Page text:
[0010] The hydroxy-functional polyethers may be prepared by known processes, for example by anionic polymerization of an alkylene oxide in the presence of a starter compound having active hydrogen atoms. Suitable alkylene oxides include those having from 2 to 4 carbon atoms in the alkylene radical. Examples, in addition to ethylene oxide, are tetrahydrofuran, 1,2-propylene oxide, 1,2- and 2,3-butylene oxide. Ethylene oxide (EO) and 1,2-propylene oxide (PO) are particularly preferred. The alkylene oxides may be used alternately, sequentially or as mixtures.

[0011] Compounds having (number average) molecular weights of from 18 to 2,000 g/mol and having from 1 to 8 hydroxyl groups are preferably used as starter compounds having active hydrogen atoms. Examples are ethylene glycol, diethylene glycol, triethylene glycol, 1,2-propylene glycol, 1,4-butanediol, hexamethylene glycol, bisphenol A, trimethylolpropane, glycerol, pentaerythritol, sorbitol, cane sugar, degraded starch and water. Oligomeric alkoxylation products of the low molecular weight starters mentioned previously having (number average) molecular weights of from 200 to 2,000 g/mol may also be used as starter compounds.

[0012] The reaction of polyisocyanate and hydroxy-functional polyether generally takes place at temperatures of from 20 to 120° C. The polyisocyanate and hydroxy-functional polyether are used in quantitative ratios such that the prepolymer formed has an NCO content of from 20 to 31 wt. %, preferably 22 to 28 wt. %. The prepolymers preferably have an equivalent weight of from 250 to 5,000 g/mol.

[0013] Suitable raw materials which can be bonded with the binder in accordance with the present invention are wood veneers, for example of woods from the Boreal, sub-tropical or tropical regions. Plastic materials may additionally also be used in combination with these woods. These plastic materials may be present in the form of thin laminates, sheets or foils. Papers, cellulose, woven webs and non-wovens as well as cross-band veneers or face veneers may also be used to construct the laminates.

[0014] The raw material is supplied with the binder in a quantity of from 40 to 250 g/m2, preferably 60 to 180 g/m2 of wood surface area and, generally under the influence of pressure and heat (for example, at a temperature of from 70 to 250° C. and specific pressure from 1 to 50 bar), is pressed to obtain panels or formed bodies. The procedure here is frequently such that an uneven number of veneers are used to produce the plywood. In this case, thinner veneers are frequently used for the outer plies than for the core of the plywood. Only the even-numbered plies are supplied on both sides with the binder. The veneer plies are bonded together to obtain a plywood by assembling, blocked together, the alternately glued and unglued layers, followed by hot pressing. In the case of LVL, on the other hand, all the veneers are laid parallel in the direction of production and are hot-pressed after the continuous pre-treatment.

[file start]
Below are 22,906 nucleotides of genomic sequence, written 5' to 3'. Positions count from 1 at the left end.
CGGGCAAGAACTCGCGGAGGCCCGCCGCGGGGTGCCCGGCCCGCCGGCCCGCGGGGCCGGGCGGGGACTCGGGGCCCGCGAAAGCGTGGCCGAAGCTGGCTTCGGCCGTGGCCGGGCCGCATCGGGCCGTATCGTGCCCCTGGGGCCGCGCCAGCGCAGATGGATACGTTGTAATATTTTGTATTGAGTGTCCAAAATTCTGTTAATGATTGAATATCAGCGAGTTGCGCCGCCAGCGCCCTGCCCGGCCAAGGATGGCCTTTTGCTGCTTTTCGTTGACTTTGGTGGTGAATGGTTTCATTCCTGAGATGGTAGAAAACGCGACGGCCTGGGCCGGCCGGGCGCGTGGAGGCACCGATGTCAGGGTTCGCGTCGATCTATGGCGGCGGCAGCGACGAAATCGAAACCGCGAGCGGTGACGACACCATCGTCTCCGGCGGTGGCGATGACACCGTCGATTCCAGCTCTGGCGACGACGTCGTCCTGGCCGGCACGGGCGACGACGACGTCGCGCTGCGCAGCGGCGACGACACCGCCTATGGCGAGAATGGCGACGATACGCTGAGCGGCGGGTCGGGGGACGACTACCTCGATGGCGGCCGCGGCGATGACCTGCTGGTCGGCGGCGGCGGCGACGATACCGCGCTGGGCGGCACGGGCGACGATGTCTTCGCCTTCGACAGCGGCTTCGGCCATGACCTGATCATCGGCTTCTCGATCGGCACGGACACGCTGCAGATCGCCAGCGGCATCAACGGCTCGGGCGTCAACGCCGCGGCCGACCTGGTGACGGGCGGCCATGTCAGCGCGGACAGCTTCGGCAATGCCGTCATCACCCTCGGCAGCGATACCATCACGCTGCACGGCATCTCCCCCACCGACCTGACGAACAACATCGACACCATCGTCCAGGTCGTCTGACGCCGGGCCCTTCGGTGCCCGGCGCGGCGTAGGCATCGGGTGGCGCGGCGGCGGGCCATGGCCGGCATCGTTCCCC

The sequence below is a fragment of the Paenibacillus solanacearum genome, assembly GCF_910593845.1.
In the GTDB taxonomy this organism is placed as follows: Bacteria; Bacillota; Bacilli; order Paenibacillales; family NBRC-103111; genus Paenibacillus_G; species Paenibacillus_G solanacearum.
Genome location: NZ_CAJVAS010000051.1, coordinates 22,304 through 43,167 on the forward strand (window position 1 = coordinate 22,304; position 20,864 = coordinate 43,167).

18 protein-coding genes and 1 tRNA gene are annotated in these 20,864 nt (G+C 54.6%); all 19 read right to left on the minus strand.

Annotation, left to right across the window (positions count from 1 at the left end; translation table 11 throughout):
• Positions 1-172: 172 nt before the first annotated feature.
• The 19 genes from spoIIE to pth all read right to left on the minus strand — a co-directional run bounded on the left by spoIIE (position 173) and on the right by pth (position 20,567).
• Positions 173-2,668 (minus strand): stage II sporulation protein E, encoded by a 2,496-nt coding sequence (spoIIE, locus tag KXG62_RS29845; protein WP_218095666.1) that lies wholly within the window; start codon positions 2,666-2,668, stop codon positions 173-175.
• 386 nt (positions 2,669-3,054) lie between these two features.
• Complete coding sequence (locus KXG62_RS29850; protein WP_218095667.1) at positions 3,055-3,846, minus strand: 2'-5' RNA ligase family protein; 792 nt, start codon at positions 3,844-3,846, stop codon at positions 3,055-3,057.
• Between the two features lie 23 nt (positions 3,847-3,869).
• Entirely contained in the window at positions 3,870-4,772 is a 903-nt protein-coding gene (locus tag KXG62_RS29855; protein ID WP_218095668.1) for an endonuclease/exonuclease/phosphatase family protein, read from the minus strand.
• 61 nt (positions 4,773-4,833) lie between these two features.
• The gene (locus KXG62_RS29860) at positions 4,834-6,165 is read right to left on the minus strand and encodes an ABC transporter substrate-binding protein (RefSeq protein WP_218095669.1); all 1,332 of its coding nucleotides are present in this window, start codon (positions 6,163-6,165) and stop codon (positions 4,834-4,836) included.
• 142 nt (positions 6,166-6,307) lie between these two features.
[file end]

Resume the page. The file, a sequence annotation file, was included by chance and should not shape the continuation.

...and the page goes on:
[0015] Gluing is normally carried out using a 4-roll gluing machine. Just like condensation resins, PU binders according to the invention can also be applied by this application technique as well as by other techniques such as coating, spraying (airless, two-component) or knife application.

[0016] In one embodiment of the invention, the veneers are supplied with water (in the form of a spray mist) following gluing. The quantity of water may be up to 150 g per m2 of laminate surface area, preferably from 10 g/m2 to 80 g/m2. In order to avoid premature curing of the binder (so as to extend the pot life), as well as to adjust the individual viscosity of the PU binder precisely, a zeolite may be added to the binder. The quantity to be added may be from 0.3 to 25 wt. %, in relation to the total quantity of binder, but is preferably from 1 to 5 wt. %.

[0017] The glued and unglued veneer plies are joined together subsequently to obtain a bond by pre-pressing, so that the plywood, which still has to be hot-pressed, can be transported into the hot press without problems. The cold pre-press which has spacing control is closed to within approx. 0.1 to 0.4 mm above the calculated total of all the veneer plies, and consequently leads not to compression but only to a bonding of the veneer system. The bond must have sufficient cold bond strength to be transportable into the hot press.

[0018] In the subsequent hot pressing at from 70° C. to 200° C., the veneer plies are bonded together with the binder which cures at elevated temperature. Since the PU binder which is used contains no water, the water content of the veneer plies can be adjusted precisely to meet individual requirements by means of the drying process or the addition of spray water. Productivity increases can consequently be achieved by shortening the pressing process thanks to an optimal water content.

[0019] Having thus described the invention, the following Examples are given as being illustrative thereof.

EXAMPLES

[0020] A. Prepolymers

[0021] For preparation of the prepolymers used in the Examples which follow, the respective components were mixed and then annealed at 95° C. for two hours, with continuous stirring.

[0022] Prepolymer 1

[0023] Prepolymer prepared from 840 g of a polymeric MDI (pMDI) having an NCO content of approx. 31.5 wt. % (Desmodur® 1520 A20, Bayer AG) and 210 g of a polyether polyol started with glycerol and having an OH number of 36 and 85% primary OH groups, PO/EO ratio 28 wt. %/72 wt. %. The prepolymer had an NCO content of 24.5 wt. % and a viscosity of 1400 mPa.s (25° C.).

[0024] Prepolymer 1 A

[0025] 50 g zeolite L (UOP-L powder, UOP GmbH, D-51368 Leverkusen) were dispersed in 950 g of Prepolymer 1.

[0026] Prepolymer 1 B

[0027] 100 g zeolite L (UOP-L powder, UOP GmbH, D-51368 Leverkusen) were dispersed in 900 g of Prepolymer 1.

[0028] Prepolymer 1 C

[0029] 150 g zeolite L (UOP-L powder, UOP GmbH, D-51368 Leverkusen) were dispersed in 850 g of Prepolymer 1.

[0030] Prepolymer 2

[0031] Prepolymer prepared from 840 g of Desmodur® 1520 A20 pMDI and 160 g of a polyether polyol started with sorbitol and having an OH number of 100 and 90% primary OH groups, PO/EO ratio 18 wt. %/82 wt. %. The prepolymer had an NCO content of 25.5 wt. % and a viscosity of 2500 mPa.s (25° C.).